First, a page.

Speakers using simultaneous interpretation should be aware of a number of aspects that enhance the effectiveness of their communication. Whether you use medical translation or any other type of translation, you need to work together to optimize this mutual understanding.
Suggestions for a successful collaboration between professional speakers and interpreters at multilingual congresses
Speakers and interpreters working together at a conference with simultaneous translation can do much to ensure their success. Here are a few key points.
Prepare your speech ahead of time
If you’re speaking at a conference, prepare what you’ll say ahead of time and give the translator all the information you have. A script, PowerPoint presentation, video, rough draft, or any similar material will be useful.
Trust the interpreter
View this professional an extension of yourself: this individual will get your ideas across to people who don’t speak your language. In this regard, you must also be sure that confidentiality will not be a problem. These professionals have a very strict code of ethics. But you may also choose to have them sign a non-disclosure agreement.
Interact with the interpreter and touch base with them
It won’t necessarily affect the quality of their work if you don’t do this, but it’s always a good idea to create emotional ties between the participants in a communication process.
Get informed about the subject matter
If you are the interpreter, be thoroughly prepared and review the information provided by the speaker in the days leading up to the event.
Share your doubts
As an interpreter, ask the speaker any questions you may have, without undermining the speaker’s confidence in you.
Practice your speech
When it comes to giving a speech, there’s a series of key aspects that ensure it will flow perfectly and that ideas are communicated as clearly as possible.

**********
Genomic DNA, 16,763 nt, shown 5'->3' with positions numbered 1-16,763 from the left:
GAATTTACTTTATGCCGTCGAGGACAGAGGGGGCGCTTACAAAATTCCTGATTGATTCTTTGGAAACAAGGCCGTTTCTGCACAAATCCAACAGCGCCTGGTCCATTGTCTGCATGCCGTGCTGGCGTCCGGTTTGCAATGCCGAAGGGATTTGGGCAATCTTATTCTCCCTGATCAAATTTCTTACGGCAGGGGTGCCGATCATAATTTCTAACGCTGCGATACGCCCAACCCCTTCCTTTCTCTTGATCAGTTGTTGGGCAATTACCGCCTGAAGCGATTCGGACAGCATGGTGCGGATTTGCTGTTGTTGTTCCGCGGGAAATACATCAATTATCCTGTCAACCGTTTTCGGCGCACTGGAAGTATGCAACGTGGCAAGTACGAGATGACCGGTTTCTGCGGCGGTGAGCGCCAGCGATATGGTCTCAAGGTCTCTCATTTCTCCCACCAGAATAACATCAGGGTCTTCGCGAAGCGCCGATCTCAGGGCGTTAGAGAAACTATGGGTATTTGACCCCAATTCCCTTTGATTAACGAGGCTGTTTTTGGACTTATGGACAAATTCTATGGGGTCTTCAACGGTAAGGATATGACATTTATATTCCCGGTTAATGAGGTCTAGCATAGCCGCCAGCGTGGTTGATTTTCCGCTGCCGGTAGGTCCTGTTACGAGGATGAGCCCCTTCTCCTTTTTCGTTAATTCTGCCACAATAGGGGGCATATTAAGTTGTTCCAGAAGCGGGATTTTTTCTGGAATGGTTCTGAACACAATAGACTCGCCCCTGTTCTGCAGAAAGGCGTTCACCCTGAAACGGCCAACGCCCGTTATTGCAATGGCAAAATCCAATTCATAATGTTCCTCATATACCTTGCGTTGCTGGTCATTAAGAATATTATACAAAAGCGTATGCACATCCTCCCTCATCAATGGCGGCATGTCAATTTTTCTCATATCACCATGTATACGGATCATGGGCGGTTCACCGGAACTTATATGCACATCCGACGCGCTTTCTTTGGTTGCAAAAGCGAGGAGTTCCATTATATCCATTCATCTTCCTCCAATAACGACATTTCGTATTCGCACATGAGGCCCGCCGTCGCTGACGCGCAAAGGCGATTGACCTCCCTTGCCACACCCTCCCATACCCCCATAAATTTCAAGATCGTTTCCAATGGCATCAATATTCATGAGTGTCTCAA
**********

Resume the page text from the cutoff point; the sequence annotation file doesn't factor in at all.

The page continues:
The main one is that, as a speaker, you should not read your speech under any circumstances; in fact, you should not do so for any kind of presentation, much less so when it is being translated at the same time. Those natural pauses that come up when constructing live speech are key for the audience, and for the interpreters, to grasp what you are saying.
Commit to brevity
You must be concise, not go over the allotted time, and use short and simple sentences. This will make it easier for everyone!
Be careful with acronyms and proper names
You must pronounce them clearly and slowly. If they present any difficulties, discuss this with your interpreter beforehand so that they can be prepared.
Be aware of the delay
Interpreters, fortunately, are not machines. That is why a few seconds may go by before they issue the translated message. If you interact with the audience or ask them questions, keep this in mind.
Only use a touch of humor
Or avoid it entirely. In a different language, your hilarious joke may not be funny at all. Moreover, that spark of natural good fun that may elicit laughter is lost when the joke passes through a second person: the interpreter.
As you can see, speakers and interpreters work hand in hand and are able to optimize the final effect of a communication if they work together. Do you need this service? Don’t hesitate to contact us!
This post is also available in: Español (Spanish) Français (French)